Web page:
Cfp AAS-in-Asia 2017: Panel "The Asian Games as a contested sporting field: Post-colonialism, nationalism, and cultural identities in Asia"

Friederike Trotier's picture
Call for Papers
October 28, 2016
Subject Fields: 
Asian History / Studies, Diplomacy and International Relations, Nationalism History / Studies, Sport History & Studies

Call for papers AAS-in-Asia Conference 2017 (Seoul)

I am seeking proposals for a conference panel I am organizing toghether with my colleague Jung Woo Lee (Edinburgh) for the AAS-in-Asia conference in June 2017 in Seoul, South Korea. The title is The Asian Games as a contested sporting field: Post-colonialism, nationalism, and cultural identities in Asia. The proposed panel abstract is below:

A sports mega-event is a field wherein a range of political and cultural identities are displayed and contested. The Asian Games is no exception. At one level, the founders of the Asian Games promoted the event as a tool to develop friendship and intercultural knowledge and to strive for unity and fraternity among the participating countries. Also, this competition showcases unique oriental physical practices such as Kabaddi and Sepak takraw which are not part of other global sporting events. In that sense, the Asian Games is a distinctive occasion which celebrates cultural harmony and diversity in Asia.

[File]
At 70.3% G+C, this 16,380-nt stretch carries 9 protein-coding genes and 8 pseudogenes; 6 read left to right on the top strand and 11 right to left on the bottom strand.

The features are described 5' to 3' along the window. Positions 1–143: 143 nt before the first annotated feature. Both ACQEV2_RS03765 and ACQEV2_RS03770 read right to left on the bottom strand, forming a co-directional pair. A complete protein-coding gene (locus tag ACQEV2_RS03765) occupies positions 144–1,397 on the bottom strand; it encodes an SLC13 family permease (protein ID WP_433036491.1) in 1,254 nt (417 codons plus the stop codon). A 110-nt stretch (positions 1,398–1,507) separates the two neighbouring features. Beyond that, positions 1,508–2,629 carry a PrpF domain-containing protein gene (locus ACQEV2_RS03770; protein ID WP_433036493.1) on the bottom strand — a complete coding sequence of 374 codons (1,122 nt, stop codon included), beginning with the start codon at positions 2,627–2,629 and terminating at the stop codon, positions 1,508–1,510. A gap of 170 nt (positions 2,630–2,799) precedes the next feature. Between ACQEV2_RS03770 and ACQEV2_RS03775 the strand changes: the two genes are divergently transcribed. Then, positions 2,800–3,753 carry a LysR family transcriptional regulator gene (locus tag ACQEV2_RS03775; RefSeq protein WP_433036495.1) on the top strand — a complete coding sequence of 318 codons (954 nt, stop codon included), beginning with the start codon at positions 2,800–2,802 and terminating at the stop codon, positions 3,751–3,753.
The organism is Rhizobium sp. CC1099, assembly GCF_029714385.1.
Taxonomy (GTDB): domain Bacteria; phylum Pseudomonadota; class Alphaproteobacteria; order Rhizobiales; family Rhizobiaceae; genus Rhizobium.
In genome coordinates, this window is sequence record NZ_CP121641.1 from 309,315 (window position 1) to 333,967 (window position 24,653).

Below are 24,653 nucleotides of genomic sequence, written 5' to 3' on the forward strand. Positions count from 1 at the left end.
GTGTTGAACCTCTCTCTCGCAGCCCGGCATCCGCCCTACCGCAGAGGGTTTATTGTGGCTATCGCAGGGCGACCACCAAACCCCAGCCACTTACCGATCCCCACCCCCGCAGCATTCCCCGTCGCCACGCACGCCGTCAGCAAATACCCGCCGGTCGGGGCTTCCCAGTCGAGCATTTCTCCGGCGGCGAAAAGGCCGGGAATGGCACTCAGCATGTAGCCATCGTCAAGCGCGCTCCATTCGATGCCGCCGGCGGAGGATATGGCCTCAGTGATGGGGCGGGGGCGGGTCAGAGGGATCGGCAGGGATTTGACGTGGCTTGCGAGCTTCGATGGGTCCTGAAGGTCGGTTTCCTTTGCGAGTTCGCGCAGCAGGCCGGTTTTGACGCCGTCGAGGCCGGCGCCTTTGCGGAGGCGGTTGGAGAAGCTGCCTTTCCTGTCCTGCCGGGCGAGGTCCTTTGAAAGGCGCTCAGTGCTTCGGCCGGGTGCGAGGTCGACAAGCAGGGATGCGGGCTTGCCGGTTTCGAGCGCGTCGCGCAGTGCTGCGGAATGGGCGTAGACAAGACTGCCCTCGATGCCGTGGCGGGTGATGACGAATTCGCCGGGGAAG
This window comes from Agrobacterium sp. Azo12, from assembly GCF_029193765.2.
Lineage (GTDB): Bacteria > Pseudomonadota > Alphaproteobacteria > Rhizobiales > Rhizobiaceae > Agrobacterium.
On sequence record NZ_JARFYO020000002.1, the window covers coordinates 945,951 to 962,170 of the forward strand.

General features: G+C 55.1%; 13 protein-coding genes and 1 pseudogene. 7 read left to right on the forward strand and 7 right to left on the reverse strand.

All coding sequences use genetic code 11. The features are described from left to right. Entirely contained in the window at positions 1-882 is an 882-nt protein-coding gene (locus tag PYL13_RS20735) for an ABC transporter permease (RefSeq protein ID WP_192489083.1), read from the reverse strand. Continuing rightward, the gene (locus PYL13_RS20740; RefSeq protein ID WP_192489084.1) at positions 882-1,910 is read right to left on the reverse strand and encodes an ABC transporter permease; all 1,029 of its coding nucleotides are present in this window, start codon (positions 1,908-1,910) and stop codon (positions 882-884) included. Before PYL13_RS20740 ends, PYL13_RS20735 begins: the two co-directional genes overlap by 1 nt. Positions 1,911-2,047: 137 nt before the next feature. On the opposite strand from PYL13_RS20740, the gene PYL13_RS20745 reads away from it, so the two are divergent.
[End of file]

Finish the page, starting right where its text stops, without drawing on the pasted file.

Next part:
At the same time, this continental event often turns into a symbolic battlefield due to the long history of intense political rivalries and fierce nationalist conflicts between states in South, East, and Central Asia respectively. Hence, each edition of the Asian Games places the host country and the national performance into the forefront and subsequently enforces boundaries between Asian nations. Additionally, as a consequence of European and Japanese imperialism, post-colonial identity politics are also actively at work at the Asian Games.  

In this respect, the Asian Games offers valuable materials that deserve academic attention from Asian Studies scholarly networks. This panel seeks to address chances and obstacles of the Asian Games to cross over boundaries and to build a sense of Asian community. Scholars from different disciplines discuss specific editions of the event – also in comparison with other international competitions – with reference to pan-Asianism, nationalism, and post-colonialism in the past, present and future.     

If anyone is interested in submitting a paper, or joining as a discussant, please contact me at before October 28th. The deadline for the panel proposal ist October 31st.

Friederike Trotier

Contact Info: 

Friederike Trotier, Department of Southeast Asian Studies, Goethe University Frankfurt